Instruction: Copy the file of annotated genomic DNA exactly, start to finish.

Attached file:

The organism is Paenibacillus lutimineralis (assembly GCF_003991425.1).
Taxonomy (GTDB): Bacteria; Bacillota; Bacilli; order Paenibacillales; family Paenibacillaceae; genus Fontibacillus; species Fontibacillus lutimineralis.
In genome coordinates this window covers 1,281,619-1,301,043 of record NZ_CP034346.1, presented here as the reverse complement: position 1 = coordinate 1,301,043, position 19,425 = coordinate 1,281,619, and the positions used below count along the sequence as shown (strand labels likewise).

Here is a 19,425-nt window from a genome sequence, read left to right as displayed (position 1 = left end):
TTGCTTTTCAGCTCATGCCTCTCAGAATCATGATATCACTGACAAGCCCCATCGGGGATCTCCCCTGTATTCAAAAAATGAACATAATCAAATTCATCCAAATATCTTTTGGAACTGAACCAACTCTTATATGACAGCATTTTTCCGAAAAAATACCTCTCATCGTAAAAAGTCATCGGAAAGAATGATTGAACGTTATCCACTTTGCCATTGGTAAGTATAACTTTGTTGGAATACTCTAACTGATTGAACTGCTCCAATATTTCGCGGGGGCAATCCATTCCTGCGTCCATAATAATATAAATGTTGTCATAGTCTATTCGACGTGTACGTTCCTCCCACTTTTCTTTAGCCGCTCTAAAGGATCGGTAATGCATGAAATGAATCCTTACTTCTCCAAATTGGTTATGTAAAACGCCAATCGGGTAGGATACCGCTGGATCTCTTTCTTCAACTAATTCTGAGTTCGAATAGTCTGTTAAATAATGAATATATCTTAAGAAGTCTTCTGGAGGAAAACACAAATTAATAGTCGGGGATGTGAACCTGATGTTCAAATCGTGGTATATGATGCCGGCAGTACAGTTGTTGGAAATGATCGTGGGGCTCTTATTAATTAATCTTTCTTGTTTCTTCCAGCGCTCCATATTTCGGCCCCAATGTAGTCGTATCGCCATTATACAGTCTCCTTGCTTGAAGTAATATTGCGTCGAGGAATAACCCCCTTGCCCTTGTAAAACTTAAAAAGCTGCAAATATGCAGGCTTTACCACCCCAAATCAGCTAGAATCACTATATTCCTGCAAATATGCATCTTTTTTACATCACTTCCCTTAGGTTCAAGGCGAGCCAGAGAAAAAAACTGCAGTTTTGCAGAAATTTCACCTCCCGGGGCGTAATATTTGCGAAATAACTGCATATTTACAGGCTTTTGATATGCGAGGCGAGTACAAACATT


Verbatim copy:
The organism is Paenibacillus lutimineralis (assembly GCF_003991425.1).
Taxonomy (GTDB): Bacteria; Bacillota; Bacilli; order Paenibacillales; family Paenibacillaceae; genus Fontibacillus; species Fontibacillus lutimineralis.
In genome coordinates this window covers 1,281,619-1,301,043 of record NZ_CP034346.1, presented here as the reverse complement: position 1 = coordinate 1,301,043, position 19,425 = coordinate 1,281,619, and the positions used below count along the sequence as shown (strand labels likewise).

Here is a 19,425-nt window from a genome sequence, read left to right as displayed (position 1 = left end):
TTGCTTTTCAGCTCATGCCTCTCAGAATCATGATATCACTGACAAGCCCCATCGGGGATCTCCCCTGTATTCAAAAAATGAACATAATCAAATTCATCCAAATATCTTTTGGAACTGAACCAACTCTTATATGACAGCATTTTTCCGAAAAAATACCTCTCATCGTAAAAAGTCATCGGAAAGAATGATTGAACGTTATCCACTTTGCCATTGGTAAGTATAACTTTGTTGGAATACTCTAACTGATTGAACTGCTCCAATATTTCGCGGGGGCAATCCATTCCTGCGTCCATAATAATATAAATGTTGTCATAGTCTATTCGACGTGTACGTTCCTCCCACTTTTCTTTAGCCGCTCTAAAGGATCGGTAATGCATGAAATGAATCCTTACTTCTCCAAATTGGTTATGTAAAACGCCAATCGGGTAGGATACCGCTGGATCTCTTTCTTCAACTAATTCTGAGTTCGAATAGTCTGTTAAATAATGAATATATCTTAAGAAGTCTTCTGGAGGAAAACACAAATTAATAGTCGGGGATGTGAACCTGATGTTCAAATCGTGGTATATGATGCCGGCAGTACAGTTGTTGGAAATGATCGTGGGGCTCTTATTAATTAATCTTTCTTGTTTCTTCCAGCGCTCCATATTTCGGCCCCAATGTAGTCGTATCGCCATTATACAGTCTCCTTGCTTGAAGTAATATTGCGTCGAGGAATAACCCCCTTGCCCTTGTAAAACTTAAAAAGCTGCAAATATGCAGGCTTTACCACCCCAAATCAGCTAGAATCACTATATTCCTGCAAATATGCATCTTTTTTACATCACTTCCCTTAGGTTCAAGGCGAGCCAGAGAAAAAAACTGCAGTTTTGCAGAAATTTCACCTCCCGGGGCGTAATATTTGCGAAATAACTGCATATTTACAGGCTTTTGATATGCGAGGCGAGTACAAACATT